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Daniel Doubrovkine

aka dB., @awscloud, former CTO @artsy, +@vestris, NYC

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I’ve been co-maintaining the Ruby library hashie for a few years now. It’s a wonderful set of extensions written by some of the best Ruby developers. But sometimes, a piece of code turns rogue and starts hurting people. It becomes evil. In this post I will tell a story about how Hashie::Mash became the garbage can of recurrent problems that ranged from educational to psychotic.

The story of the Hashie::Mash class began like all useful classes. We decided that writing hash[:key] was annoying, and hash['key'] was confusing. It was obvious that hash.key was better, that developers wanted hash.key? and even hash.key = value. We made that happen with some help from method_missing.

The invariant key access was borrowed from Merb’s Mash, which had the following comment on top of the file.

This class has dubious semantics and we only have it so that people can write params[:key] instead of params['key'].

This warning was ignored, and became the first thing to be removed from Hashie::Mash. A lot of new features, such as method access, were added instead.

def method_missing(method_name, *args)
  if (match = method_name.to_s.match(/(.*)=$/)) && args.size == 1
    self[match[1]] = args.first
  elsif (match = method_name.to_s.match(/(.*)\?$/)) && args.size == 0
  elsif (match = method_name.to_s.match(/(.*)!$/)) && args.size == 0
  elsif key?(method_name)
  elsif match = method_name.to_s.match(/^([a-z][a-z0-9A-Z_]+)$/)

def default(key = nil)
  if key.is_a?(Symbol) && key?(key.to_s)
    key ? super : super()

The new Hashie::Mash was born as a pure example of Ruby metaprogramming. Some really smart people pitched in on Mash, including @mbleigh and @hassox, authors of Grape and Warden respectively. We were winning!

There were only small challenges in the early days of Mash, such as overwriting nil values, having to figure out how to convert a Mash to Hash, preserving sub-mashes in conversion, or making to work with to_json. Nothing that couldn’t be easily fixed with a bit of code. More features were added, including shallow updates by @mislav, author of rbenv and will_paginate. Everybody who is who in the Ruby world wanted a bit of Hashie::Mash action!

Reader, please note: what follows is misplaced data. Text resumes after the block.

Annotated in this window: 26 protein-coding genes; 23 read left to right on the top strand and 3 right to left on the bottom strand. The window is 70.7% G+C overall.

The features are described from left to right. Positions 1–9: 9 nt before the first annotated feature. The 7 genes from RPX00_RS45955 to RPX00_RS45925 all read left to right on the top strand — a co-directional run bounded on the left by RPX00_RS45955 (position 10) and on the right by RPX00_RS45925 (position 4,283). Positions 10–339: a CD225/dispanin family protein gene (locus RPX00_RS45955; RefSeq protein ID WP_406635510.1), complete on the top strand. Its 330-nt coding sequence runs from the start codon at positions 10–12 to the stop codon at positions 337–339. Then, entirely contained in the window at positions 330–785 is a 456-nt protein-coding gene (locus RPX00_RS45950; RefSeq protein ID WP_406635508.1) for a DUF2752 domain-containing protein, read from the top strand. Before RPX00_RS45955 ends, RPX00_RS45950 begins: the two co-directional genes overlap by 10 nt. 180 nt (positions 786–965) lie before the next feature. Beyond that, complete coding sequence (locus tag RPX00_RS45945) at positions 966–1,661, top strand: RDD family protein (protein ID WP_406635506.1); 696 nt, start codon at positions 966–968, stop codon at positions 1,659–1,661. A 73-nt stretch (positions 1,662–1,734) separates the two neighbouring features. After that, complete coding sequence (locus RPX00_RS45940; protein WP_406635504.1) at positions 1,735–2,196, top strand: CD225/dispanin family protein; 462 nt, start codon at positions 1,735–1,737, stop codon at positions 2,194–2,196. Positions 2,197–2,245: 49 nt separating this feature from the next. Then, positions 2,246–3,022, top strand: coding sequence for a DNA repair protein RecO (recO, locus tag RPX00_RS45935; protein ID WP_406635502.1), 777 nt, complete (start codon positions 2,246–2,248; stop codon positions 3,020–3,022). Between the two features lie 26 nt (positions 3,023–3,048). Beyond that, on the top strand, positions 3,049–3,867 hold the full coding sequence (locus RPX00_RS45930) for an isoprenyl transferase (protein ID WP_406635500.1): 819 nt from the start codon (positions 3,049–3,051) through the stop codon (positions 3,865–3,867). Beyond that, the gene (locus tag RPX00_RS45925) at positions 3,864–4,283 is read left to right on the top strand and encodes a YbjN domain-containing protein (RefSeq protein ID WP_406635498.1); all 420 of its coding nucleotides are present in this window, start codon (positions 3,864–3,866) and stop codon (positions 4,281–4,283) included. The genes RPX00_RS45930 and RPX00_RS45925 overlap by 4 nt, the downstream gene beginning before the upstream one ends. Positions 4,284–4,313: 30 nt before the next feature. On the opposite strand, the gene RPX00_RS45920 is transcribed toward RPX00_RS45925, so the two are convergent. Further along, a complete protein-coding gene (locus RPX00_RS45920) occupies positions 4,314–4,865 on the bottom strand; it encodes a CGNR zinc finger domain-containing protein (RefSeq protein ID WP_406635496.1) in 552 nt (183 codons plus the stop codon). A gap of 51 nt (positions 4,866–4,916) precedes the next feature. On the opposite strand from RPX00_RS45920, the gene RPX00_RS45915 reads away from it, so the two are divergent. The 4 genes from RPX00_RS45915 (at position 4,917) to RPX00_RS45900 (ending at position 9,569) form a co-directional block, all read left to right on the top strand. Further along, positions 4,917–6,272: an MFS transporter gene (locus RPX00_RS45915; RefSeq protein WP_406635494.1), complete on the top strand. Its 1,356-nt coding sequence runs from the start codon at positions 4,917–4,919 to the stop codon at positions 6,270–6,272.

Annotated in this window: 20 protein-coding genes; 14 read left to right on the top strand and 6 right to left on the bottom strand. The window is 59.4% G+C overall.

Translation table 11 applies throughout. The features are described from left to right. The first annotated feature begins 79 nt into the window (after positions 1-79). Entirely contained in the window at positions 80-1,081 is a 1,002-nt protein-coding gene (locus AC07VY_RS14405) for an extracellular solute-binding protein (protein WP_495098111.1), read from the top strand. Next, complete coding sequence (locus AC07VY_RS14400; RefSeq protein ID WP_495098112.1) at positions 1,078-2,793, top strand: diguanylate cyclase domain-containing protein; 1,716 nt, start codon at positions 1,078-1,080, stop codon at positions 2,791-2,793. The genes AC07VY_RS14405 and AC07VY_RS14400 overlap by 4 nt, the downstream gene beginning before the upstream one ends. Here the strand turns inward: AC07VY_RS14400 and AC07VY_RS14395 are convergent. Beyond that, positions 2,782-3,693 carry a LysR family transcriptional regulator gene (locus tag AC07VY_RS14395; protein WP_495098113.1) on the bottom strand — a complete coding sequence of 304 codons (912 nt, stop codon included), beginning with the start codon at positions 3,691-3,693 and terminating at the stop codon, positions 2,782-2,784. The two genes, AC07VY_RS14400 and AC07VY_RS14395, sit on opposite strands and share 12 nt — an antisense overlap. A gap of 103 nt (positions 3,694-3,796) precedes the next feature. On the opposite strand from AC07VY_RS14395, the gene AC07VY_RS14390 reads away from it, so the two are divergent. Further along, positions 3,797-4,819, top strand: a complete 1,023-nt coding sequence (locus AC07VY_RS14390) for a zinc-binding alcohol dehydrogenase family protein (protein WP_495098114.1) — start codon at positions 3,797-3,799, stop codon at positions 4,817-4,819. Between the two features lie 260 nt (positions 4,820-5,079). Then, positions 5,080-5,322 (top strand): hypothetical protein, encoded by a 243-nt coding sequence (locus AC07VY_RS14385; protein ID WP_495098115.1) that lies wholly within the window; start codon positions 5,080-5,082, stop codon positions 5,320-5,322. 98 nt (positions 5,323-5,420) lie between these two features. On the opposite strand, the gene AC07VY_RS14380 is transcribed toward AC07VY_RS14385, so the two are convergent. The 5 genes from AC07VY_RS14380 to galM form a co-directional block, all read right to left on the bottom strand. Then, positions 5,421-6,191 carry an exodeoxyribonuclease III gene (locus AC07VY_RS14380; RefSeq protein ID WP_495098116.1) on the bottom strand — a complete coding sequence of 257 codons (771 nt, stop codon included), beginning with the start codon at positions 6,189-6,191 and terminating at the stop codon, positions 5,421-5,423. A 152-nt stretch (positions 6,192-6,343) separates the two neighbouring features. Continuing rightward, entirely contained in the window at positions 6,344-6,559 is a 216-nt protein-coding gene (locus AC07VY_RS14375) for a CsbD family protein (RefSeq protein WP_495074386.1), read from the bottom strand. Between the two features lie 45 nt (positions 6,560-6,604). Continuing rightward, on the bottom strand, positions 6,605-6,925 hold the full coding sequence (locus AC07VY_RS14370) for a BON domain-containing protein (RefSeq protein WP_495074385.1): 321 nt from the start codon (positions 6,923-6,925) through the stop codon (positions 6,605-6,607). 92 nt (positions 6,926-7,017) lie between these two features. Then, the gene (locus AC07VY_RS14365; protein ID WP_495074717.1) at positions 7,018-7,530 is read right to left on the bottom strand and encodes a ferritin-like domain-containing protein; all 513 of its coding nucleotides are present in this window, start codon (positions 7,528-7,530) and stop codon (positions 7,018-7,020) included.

But what could go wrong when you suddenly overrode id? Ruby 1.8 had an Object#id method that was called when the Mash didn’t have an id key. This caused unexpected failures, since there was no id key-value, but Mash was still returning a value. Same went for type. So this change got undone in #77, with a nice warning in the documentation (that everybody naturally read).

Do not use the following keys: type, object_id, and id. These are Ruby Object methods. Overriding them means you’re going to have a Bad Time™.

We weren’t having a Bad Time™ at all. Everyone had their favorite way of fetching values. Some wanted to write hash[:key], others hash.key or even hash.fetch(:key, 123). Unfortunately, it didn’t always work as one might have expected.

1.9.3p392 :001 > require 'hashie'
1.9.3p392 :002 > h = Hashie::Mash.new
1.9.3p392 :003 > h[:key] = nil
1.9.3p392 :004 > h.fetch(:key, 123)

Whoops. Fixed in #93.

Have we dealt with respond_to?? Probably not. You were in for a treat.

def respond_to?(method_name, include_private=false)
  return true if key?(method_name) || method_name.to_s.slice(/[=?!_]\Z/)

Unfortunately this broke Rails 4 strong_parameters. Can you see why? This code always responded true to permit?. Take a look at the following example.

settings = { foo: "1", attributes: { title: "Value" } }
record.attributes = settings.attributes # raises ActiveModel::ForbiddenAttributes

Whoops. When a key was a Hash, it was automatically converted into a Mash. The Mash instance responded to :permit?, thus it triggered the ActiveModel forbidden attribute check.